Having one’s affairs in order is
like having good health.  All related parts
have to work together as a whole.  That
is, each separate estate planning instrument – be it the living trust, the power
of attorney, or the designation of death beneficiary form – needs to function,
where relevant, harmoniously with one another.
Let us consider some common scenarios where estate planning documents
may interrelate.



            The living trust and the power of
attorney both pertain to incapacity planning.
Typically the agent under the power of attorney will use the day to day
checking account funds to pay necessary expenses while the principal is
incapacitated.  Meanwhile the trustee
will manage the investment and savings accounts and will also typically be
required to pay upkeep and personal expenses.
The agent, if he or she is not also the trustee, should be authorized in
the trust to obtain further money from the trustee if the checking account outside
the trust (which is available to the agent) is ever insufficient to meet the
principal’s living and healthcare expenses.
Typically the trust requires the trustee to provide the agent with extra
funds as needed.  Usually this is a moot
point as the same person(s) often act as agent and as trustee.



            Moreover, sometimes it can be very
helpful for the agent under a power of attorney to amend an incapacitated
person’s living trust. Consider someone who tells her agent under a power of
attorney that she wants to amend her trust to disinherit her estranged
step-son.  Then she becomes incapacitated
before dying. The power of attorney authorizes the agent to make changes to the
trust.  The trust, however, restricts the
right to amend the trust to the settlor or his conservator.  Accordingly, the trust’s own restrictions on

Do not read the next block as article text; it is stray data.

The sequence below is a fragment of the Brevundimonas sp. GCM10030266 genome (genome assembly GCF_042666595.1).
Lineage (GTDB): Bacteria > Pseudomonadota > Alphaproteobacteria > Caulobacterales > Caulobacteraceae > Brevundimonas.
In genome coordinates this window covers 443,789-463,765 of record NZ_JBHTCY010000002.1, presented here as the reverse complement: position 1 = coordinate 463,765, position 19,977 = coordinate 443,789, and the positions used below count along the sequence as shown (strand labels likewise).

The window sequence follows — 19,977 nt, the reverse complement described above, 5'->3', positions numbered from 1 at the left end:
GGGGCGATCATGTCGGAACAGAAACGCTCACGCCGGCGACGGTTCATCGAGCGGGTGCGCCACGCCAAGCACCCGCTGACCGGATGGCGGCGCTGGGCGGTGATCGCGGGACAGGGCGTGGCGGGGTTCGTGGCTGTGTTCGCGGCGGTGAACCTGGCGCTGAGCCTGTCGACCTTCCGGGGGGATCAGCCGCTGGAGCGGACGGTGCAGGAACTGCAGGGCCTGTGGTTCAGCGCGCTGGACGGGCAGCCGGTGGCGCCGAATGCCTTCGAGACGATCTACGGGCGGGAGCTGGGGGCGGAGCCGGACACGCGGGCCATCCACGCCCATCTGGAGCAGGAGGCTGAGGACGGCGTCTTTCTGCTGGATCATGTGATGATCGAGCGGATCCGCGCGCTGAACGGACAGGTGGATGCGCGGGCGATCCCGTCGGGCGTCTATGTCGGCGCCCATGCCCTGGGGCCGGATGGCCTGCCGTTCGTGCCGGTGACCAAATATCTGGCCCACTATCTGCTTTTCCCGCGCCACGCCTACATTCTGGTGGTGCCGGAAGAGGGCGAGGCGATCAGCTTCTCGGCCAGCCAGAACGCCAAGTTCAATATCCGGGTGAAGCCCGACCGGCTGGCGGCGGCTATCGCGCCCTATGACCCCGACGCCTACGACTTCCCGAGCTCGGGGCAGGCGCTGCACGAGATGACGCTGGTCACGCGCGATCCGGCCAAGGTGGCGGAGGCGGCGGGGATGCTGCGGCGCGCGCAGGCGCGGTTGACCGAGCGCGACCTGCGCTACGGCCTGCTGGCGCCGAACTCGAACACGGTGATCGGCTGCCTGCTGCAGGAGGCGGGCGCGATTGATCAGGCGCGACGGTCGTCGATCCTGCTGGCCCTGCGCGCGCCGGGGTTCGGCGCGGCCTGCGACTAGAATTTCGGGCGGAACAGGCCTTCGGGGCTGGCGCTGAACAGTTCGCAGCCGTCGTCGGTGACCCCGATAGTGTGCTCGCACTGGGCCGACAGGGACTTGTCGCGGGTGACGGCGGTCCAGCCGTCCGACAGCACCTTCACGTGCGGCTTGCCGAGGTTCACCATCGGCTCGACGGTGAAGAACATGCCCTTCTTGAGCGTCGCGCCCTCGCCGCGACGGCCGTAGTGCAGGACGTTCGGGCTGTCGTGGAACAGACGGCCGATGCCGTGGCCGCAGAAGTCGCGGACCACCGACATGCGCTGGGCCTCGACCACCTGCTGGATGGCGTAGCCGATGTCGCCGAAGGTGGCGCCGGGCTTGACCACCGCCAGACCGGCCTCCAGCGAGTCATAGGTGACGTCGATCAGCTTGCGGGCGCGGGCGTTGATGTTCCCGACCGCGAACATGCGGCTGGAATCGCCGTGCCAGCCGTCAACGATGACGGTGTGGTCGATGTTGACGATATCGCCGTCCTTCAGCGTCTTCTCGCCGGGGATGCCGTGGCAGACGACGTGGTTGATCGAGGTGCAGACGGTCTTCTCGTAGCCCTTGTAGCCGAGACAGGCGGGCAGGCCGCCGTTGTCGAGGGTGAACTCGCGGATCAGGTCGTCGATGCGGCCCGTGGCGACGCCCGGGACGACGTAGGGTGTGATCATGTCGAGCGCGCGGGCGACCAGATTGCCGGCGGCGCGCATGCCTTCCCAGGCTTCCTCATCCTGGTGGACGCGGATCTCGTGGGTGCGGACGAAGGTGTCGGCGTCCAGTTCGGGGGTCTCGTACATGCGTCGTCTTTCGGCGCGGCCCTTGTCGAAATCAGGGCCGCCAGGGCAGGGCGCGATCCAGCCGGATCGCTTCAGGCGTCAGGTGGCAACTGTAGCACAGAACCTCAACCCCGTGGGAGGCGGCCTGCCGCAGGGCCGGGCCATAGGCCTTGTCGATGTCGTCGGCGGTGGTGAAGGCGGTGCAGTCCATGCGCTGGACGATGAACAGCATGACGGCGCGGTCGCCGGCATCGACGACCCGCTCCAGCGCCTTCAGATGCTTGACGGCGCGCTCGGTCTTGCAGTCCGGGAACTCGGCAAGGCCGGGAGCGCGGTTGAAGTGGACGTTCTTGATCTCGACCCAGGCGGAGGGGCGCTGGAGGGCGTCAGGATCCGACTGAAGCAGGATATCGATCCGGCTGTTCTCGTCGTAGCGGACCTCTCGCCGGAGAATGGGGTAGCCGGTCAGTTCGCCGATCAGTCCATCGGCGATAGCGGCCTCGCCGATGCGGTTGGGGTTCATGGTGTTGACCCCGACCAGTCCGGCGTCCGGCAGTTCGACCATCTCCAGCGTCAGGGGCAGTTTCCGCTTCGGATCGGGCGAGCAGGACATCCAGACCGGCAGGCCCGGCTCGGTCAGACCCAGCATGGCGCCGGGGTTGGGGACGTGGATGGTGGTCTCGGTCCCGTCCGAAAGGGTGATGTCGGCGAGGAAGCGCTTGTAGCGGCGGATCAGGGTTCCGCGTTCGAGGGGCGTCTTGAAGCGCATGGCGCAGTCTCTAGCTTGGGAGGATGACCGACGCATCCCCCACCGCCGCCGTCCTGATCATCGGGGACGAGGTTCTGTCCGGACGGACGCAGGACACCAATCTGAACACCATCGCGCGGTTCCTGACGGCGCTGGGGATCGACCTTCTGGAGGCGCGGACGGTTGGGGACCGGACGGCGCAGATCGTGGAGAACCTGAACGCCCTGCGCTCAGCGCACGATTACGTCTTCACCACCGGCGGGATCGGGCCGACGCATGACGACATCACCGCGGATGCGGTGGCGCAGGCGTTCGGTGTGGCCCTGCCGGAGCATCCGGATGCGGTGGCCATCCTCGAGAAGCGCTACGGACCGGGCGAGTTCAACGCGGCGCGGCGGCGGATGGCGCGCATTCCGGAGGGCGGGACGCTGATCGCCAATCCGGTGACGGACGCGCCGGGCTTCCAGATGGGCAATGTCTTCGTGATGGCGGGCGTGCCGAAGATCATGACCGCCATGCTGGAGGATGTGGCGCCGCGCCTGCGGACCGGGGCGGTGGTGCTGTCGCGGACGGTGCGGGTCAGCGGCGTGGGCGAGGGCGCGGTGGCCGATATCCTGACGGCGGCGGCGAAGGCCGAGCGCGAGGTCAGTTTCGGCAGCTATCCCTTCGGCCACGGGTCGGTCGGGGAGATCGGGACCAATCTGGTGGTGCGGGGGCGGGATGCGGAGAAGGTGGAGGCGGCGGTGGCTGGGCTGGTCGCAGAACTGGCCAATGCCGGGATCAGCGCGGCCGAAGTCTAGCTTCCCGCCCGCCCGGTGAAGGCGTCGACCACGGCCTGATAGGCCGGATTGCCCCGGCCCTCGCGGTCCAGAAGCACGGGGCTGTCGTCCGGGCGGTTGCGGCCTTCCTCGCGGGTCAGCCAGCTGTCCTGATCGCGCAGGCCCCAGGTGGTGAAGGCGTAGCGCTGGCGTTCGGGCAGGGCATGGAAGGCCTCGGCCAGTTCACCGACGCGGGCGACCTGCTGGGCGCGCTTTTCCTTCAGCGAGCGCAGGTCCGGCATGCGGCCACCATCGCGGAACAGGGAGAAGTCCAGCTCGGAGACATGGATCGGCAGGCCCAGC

who can amend the trust prevent the settlor’s agent exercising the full scope
of authority granted within the power of attorney.  The documents are not in harmony.



            Next, the will, power of attorney,
and designation of death beneficiary forms can also interrelate.  That is, an agent under the power of attorney
may be authorized to change designation of death beneficiary forms – which control
who inherits death proceeds from life insurance, annuities, and retirement
accounts.  And the will can authorize a
decedent’s surviving spouse to make changes to death beneficiary forms that
affect the decedent’s community property interests.  Without such authorization the surviving
spouse cannot exercise full control over who later inherits any life insurance,
annuities and retirement accounts — even though owned by the surviving spouse –
which previously were community property assets while the deceased spouse was still



            A person’s advance health care
directive, power of attorney for personal care, power of attorney for property
and financial assets, and living trust can also overlap.  The agents under the health care directive
and power of attorney for personal care have the authority to make health care
and living arrangements (such as placement in a residential nursing home).  Such arrangements will create expenses that
need to be paid.  Paying for these health
care and living arrangements requires the cooperation of the agent under the
power of attorney and the trustee, each of whom may have access to assets.  Accordingly, the power of attorney and trust instruments
should either require that the agent pay such expenses or else the same
person(s) should act in all roles. 



            A person’s ownership (title)
documents need to be consistent with the person’s estate plan.  That is, if the person with a living trust
intends for real property assets to pass under a trust, those real properties
should all be titled in the name of the trustee.  Having them titled outside the trust may
trigger an unintended probate.



            The foregoing are just some
illustrations of how estate planning instruments must be considered in connection
with other related estate planning instruments so everything works harmoniously. 






“Serving Lake and Mendocino Counties for nineteen years, the Law Office of Dennis Fordham focuses on legacy and estate planning, trust and probate administration, and special needs planning. We are here for you. 870 South Main Street Lakeport, California 95453-4801. Phone: 707-263-3235.”